I bet you did not know that the EEOC has filed fewer cases this year than last. There have been 122 cases files in 2012, 67 in just the last eight weeks of their fiscal year. The year before there had been 261 cases in fiscal with 167 of those filed in the last eight weeks. So why the drop? A couple of reasons, first the EEOC got “spanked” in several of their cases and they lost and got fined for not thoroughly investigating and trying to find “victims” during the investigation process. Secondly they have changed their emphasis away from “systemic discrimination” cases. My question was, what exactly is systemic discrimination? So here is the definition and a warning about how the EEOC is handling discrimination cases.
According to the EEOC systemic discrimination is:
Systemic discrimination involves a pattern or practice, policy, or class case where the alleged discrimination has a broad impact on an industry, profession, company or geographic area.
Examples of systemic discrimination include:
- Discriminatory barriers in recruitment and hiring;
- Discriminatorily restricted access to management trainee programs and to high level jobs;
- Exclusion of qualified women from traditionally male dominated fields of work; disability discrimination such as unlawful pre-employment inquiries;
- Age discrimination in reductions in force and retirement benefits; and
- Compliance with customer preferences that result in discriminatory placement or assignments.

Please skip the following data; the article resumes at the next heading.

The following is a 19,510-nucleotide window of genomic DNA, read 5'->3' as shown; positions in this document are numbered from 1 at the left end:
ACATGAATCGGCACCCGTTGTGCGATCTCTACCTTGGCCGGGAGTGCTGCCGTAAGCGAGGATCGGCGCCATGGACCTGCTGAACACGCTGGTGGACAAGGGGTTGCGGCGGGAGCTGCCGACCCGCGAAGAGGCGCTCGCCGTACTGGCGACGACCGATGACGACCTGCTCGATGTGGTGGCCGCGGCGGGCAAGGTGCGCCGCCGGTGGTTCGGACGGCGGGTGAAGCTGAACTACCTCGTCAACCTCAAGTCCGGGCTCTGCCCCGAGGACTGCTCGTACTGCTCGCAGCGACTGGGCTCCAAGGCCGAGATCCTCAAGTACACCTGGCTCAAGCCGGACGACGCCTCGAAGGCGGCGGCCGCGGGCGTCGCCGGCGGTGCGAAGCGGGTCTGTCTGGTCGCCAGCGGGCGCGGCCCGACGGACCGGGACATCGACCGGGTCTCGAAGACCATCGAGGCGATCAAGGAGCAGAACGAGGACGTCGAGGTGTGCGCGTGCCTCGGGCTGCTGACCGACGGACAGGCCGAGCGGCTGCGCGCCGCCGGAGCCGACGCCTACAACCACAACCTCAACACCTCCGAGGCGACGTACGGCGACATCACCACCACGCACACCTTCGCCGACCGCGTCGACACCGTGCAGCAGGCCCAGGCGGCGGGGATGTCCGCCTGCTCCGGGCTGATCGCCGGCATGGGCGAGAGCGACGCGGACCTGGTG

The cases involved with systemic discrimination were typically larger company involving many employees. As I mentioned above the EEOC has been and will be working on fewer of these cases. In the coming year they will be working on making them stick with a heavier emphasis on investigation, a lot of intensive investigation.
The EEOC has basically thrown down the gauntlet. With the changes they have made it appears, according to Seyfarth Shaw attorney Gerald Maatman Jr., employers need to be concentrating on removing discrimination from their hiring practices. These include:
- Recruiting processes
- Screening processes
- Employment tests
- Training of people involved in hiring
- The improper use of background checks, in particular blanket exclusions for people convicted of crimes.
This last bullet means that all those “convicted of a felony” exclusions must be removed. The conviction will have to be related to the job the individual is applying for.
So get out your magnifying glass and take a very close look at what you are doing. If anything smacks at all of discrimination then you had better do some revising. The EEOC is tired of losing and the next time they knock on your door they are coming “loaded for bear.” Don’t say you haven’t been warned.
Hat tip to: Allen Smith, J.D., manager, workplace law content, for SHRM